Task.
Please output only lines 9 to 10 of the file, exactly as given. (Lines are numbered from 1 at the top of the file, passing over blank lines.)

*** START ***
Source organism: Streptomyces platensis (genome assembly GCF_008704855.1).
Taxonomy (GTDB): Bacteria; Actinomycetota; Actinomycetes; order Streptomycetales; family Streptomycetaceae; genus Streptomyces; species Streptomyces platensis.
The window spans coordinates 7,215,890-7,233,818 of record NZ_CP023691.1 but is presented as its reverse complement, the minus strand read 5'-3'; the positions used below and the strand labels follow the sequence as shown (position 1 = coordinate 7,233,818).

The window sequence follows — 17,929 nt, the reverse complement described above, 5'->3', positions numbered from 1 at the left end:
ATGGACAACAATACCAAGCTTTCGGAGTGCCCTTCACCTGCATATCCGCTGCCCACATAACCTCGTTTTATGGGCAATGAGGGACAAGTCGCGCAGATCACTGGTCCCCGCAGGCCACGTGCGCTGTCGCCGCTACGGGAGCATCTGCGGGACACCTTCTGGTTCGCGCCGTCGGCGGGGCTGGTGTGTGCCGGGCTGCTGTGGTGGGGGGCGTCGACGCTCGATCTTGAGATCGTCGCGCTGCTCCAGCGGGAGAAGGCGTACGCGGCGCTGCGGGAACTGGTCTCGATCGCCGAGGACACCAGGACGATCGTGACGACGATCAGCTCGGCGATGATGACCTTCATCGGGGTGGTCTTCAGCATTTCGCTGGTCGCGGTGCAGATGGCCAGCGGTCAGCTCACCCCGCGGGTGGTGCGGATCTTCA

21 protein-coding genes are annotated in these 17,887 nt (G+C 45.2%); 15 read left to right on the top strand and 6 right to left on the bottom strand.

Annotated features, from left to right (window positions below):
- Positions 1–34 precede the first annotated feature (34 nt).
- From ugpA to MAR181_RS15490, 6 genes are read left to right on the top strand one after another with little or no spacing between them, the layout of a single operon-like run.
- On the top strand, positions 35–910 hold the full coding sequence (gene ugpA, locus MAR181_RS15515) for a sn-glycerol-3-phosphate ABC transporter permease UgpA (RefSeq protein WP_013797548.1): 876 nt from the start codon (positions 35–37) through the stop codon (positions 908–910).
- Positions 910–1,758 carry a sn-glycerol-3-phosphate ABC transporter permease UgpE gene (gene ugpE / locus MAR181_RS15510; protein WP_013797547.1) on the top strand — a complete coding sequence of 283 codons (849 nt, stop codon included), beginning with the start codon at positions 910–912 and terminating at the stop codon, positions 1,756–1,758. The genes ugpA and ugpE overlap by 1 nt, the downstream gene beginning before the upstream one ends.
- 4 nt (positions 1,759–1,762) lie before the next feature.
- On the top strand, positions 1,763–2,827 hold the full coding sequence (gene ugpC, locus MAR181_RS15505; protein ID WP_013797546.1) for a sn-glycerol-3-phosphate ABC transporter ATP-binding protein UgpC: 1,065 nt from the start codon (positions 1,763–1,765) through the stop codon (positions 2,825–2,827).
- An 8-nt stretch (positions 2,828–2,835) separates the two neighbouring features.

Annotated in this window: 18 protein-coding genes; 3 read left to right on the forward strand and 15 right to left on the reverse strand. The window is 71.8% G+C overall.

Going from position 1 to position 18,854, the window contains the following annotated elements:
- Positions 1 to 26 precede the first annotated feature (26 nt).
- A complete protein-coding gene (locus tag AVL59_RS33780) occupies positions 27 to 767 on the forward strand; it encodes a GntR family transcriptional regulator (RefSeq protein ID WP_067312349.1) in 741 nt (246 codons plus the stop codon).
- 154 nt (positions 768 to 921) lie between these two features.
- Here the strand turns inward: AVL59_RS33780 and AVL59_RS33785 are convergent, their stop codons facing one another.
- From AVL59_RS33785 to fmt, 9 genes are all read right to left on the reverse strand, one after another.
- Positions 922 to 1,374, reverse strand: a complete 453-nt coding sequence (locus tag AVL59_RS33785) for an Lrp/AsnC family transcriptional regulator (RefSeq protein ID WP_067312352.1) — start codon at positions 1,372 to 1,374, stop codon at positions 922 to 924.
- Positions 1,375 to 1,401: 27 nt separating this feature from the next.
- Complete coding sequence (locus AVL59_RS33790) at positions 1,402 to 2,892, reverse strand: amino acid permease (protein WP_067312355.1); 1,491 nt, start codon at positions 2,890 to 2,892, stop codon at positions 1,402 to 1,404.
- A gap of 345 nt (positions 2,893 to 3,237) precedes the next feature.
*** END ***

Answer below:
- From ugpA to MAR181_RS15490, 6 genes are read left to right on the top strand one after another with little or no spacing between them, the layout of a single operon-like run.
- On the top strand, positions 35–910 hold the full coding sequence (gene ugpA, locus MAR181_RS15515) for a sn-glycerol-3-phosphate ABC transporter permease UgpA (RefSeq protein WP_013797548.1): 876 nt from the start codon (positions 35–37) through the stop codon (positions 908–910).